I fear that too.
Sometimes I go to bed at night and worry and think that my motherhood journey doesn’t look like what I thought it would be like and that I should get the award for the worst mom ever. At least for the day. I make this tally list of when I was too short, too crabby, too impatient, too distracted, and where I mess up.
It’s a long list, friends.
Let’s just put this on the table and be real. No more elephants in the room.
We compare our lives with our friends with the lives of those we see at Target whose kids are behaving and not begging for the $2.99 impulse toy at the checkout. And all that comparing manifests itself in a crazy motherhood list of expectations, rules, and perfectionism.
Now, let’s just put this on the table and be real some more.
We fear failing too.
I know that. Maybe we don’t say words like I’m failing (or maybe we do), but rather sit in our homes feeling like we’re not enough or that we’re not doing enough. You might be just like me and have those moments when the kids are fighting and you sit in your living room wondering why you’re kids are the only ones who can’t get along. (I know, ridiculous, right? Yet, I do.) Sometimes the fear of failing is cloaked in trying to keep the illusion of perfect there and mumbling I’m great and I’m fine when inside you just want to say that you feel so alone.
Somehow we believe the fallacy if life isn’t perfect then life is thus failing.
And sometimes we don’t talk about how hard motherhood is or that we are so sick and tired about dealing with kids who fight over things like iPod time use, who got more ice-cream, and think that it’s the end of the world when we tell them to pick up the napkin that didn’t make it to the garbage can but should have. Or that it’s so frustrating to walk into a messy room that was just clean. Or that sometimes playdates aren’t that fun. Or that we don’t want to work and we feel like we’re not as good a mom if we work. Or that we miss working but would never confess it. Or that there are days where we just said yes to the television just so we could catch our breath. Or that there are days where the kids just don’t like us that much.
Do you know that on the last day of school my son Brennan was given the option to purchase a $5 teeshirt celebrating the fact that he was moving from grade school to middle school? And that I never saw the email because I was traveling for work and then when I did that I went to his school desperately trying to find a teeshirt for him? And then I cried thinking I was the worst mom ever because I didn’t buy a teeshirt and that I was so frustrated that they didn’t order extras for us moms that don’t read emails. (And the irony of me, the social media person, not reading an email doesn’t escape me). All of this angst over a teeshirt, friends. A teeshirt that probably would have made it to the washing machine, been forgotten about in there, and been one where I would have had to rerun the load before moving it to the dryer.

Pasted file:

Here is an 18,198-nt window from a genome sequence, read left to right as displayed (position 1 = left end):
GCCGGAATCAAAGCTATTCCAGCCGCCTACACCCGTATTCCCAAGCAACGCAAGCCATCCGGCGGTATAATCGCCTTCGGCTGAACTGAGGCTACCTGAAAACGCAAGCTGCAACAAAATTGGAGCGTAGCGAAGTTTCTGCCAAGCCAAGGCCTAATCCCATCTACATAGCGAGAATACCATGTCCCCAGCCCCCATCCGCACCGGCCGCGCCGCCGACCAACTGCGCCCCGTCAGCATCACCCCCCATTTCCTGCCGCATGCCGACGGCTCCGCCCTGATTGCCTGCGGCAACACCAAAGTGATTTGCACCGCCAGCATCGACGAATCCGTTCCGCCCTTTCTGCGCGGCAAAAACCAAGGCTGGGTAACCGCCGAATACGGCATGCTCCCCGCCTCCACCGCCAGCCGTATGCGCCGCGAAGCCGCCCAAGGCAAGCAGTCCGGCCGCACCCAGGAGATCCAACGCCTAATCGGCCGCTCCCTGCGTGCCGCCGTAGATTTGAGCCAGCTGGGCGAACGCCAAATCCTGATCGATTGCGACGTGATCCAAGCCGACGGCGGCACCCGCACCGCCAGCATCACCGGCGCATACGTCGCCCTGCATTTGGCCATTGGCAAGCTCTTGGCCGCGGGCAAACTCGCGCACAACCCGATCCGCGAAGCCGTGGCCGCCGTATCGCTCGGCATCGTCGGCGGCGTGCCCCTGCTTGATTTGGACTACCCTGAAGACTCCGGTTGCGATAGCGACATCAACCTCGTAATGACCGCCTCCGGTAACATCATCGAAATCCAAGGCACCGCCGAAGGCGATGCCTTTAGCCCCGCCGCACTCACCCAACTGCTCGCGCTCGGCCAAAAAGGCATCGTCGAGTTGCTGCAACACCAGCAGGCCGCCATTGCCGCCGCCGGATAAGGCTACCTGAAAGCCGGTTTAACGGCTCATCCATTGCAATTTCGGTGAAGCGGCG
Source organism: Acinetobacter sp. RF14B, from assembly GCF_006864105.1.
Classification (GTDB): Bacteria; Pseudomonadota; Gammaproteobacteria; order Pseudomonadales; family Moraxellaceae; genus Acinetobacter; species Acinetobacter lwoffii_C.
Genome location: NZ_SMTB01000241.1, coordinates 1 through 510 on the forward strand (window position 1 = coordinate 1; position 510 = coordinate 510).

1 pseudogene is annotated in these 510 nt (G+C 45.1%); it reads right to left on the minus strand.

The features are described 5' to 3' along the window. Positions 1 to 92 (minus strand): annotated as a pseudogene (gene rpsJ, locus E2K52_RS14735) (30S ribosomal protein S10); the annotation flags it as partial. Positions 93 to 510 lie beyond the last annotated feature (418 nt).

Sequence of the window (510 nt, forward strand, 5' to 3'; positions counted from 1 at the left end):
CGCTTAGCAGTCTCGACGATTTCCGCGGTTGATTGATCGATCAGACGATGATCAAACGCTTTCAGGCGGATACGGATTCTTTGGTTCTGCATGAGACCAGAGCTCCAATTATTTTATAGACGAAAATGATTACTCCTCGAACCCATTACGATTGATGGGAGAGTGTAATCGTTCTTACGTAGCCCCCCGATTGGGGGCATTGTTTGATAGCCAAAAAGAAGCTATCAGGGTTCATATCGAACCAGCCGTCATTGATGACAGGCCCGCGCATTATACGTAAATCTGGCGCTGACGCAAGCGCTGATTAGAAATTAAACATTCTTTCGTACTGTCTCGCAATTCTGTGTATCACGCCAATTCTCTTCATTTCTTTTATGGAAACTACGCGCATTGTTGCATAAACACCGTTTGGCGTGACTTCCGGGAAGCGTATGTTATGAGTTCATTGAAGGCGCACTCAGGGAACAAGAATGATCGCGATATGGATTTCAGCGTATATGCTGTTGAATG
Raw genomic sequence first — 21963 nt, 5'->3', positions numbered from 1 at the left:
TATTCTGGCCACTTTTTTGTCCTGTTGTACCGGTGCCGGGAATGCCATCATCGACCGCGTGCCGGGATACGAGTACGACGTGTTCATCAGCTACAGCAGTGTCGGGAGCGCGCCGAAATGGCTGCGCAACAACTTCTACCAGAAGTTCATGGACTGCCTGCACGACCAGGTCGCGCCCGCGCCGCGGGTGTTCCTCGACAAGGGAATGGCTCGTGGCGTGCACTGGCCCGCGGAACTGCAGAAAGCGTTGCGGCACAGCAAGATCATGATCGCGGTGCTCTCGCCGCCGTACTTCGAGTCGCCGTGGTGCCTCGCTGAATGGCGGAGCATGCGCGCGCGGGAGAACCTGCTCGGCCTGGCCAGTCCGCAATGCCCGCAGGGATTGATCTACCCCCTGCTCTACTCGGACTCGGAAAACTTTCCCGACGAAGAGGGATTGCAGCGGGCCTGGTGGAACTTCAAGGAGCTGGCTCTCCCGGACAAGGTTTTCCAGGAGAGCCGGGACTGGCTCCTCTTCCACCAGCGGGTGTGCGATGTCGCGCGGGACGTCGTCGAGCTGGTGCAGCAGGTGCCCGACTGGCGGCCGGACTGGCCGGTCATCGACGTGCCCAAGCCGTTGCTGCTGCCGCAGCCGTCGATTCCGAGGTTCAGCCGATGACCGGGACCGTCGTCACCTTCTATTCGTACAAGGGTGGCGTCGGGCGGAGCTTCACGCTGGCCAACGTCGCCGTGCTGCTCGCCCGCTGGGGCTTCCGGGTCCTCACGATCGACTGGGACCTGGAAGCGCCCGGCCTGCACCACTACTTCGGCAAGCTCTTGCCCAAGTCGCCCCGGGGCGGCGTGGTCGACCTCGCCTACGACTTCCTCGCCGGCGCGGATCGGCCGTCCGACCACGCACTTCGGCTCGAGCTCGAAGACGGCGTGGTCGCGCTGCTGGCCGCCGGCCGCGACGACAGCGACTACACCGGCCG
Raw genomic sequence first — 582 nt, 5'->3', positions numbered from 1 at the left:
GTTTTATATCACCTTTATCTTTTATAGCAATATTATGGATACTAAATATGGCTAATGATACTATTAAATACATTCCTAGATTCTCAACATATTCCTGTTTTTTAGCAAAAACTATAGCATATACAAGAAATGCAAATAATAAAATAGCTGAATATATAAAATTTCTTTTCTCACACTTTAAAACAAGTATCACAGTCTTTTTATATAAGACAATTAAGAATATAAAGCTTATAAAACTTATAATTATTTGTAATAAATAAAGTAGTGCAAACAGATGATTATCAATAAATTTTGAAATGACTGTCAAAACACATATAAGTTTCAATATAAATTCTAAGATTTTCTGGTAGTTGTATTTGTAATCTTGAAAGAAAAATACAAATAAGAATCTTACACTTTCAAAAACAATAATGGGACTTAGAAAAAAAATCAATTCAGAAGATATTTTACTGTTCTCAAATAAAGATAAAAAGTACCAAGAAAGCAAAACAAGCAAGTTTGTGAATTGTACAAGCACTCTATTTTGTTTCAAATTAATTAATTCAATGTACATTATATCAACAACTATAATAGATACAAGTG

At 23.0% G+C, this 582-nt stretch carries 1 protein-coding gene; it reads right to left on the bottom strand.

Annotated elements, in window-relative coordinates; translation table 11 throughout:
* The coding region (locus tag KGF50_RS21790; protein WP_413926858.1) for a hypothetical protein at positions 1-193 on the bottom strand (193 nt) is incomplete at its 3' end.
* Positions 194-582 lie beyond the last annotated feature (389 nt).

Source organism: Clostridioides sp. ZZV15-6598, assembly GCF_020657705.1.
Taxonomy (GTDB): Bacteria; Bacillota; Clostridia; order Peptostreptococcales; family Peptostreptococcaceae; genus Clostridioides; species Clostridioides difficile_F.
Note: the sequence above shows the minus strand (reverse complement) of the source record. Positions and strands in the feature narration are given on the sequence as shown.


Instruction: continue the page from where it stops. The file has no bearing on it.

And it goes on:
Here’s the truth. I bought him a new white teeshirt from Old Navy and he didn’t care that it wasn’t the $5 teeshirt that cause me to text my best friend Maria with the words I’m the worst mom ever. Over a teeshirt. What in the world was I getting worked up over a teeshirt for when there are real more difficult problems to be dealt with? How did that teeshirt define motherhood success?
You know what? He didn’t care.
In fact, he was just excited about getting a silly white teeshirt with nothing on it to wear for the last day of school. Yet here I was getting after myself for missing that one thing. I was cutting myself down for working, for not being as present as I thought I should be, and for being the only mom (in my mind) that didn’t buy the shirt.
I can list you all the places that I feel like I’ve failed as a mom. All the cookies burnt, clothes left in the washing machine, times we were late, homework lost, times I’ve yelled when I wished I had whispered, messes tucked away, frustrations over milk spilled, and on and on. I’m sure you could too. I’m sure we could sit together in Starbucks with the kids running around a bit and talk about our real lives. With times where we sat in the car and cried just a bit for no reason why. With lives that don’t look anything like Hallmark. With our worries, fears, and insecurities about being enough as a mom.
I would tell you that so many times I’ve feared failing as a mom.
And again. And again. And again.
It’s not failing to forget to buy the teeshirt. It’s not failing to have moments where you sit in the bathroom and cry just a bit. It’s not failing to feel like you’re not doing enough. It’s not failing to have living rooms that are messy at times. It’s not failing to not have your kids wearing the coolest clothes. It’s not failing if you have to work or stay at home but wish you could work. It’s not failing to serve hotdogs for dinner. It’s not failing to not know what to do at times. It’s not failing to feel frustrated and lose your patience when the four year old refuses to stand up in the grocery store because you wouldn’t get the big blue police car cart. It’s not failing to not know what to do next with the teenager who won’t talk to you. It’s not failing to be behind in laundry. It’s not failing if you’re life doesn’t look like a Hallmark movie. It’s not failing to make mistakes. It’s not failing if you didn’t do a birthday party for your kids. It’s not failing if you never go to Disney World with your kids. It’s not failing if your child doesn’t get straight A’s. It’s not failing if sometimes you wish bedtime was earlier. It’s not failing to go to bed at night wondering if you’re enough.
It’s only real.
Real is blurred in this world of instagram filters, photoshop edits, pic monkey airbrush tools, and culled photos that don’t really show the mess that can happen within 8 minutes of waking up.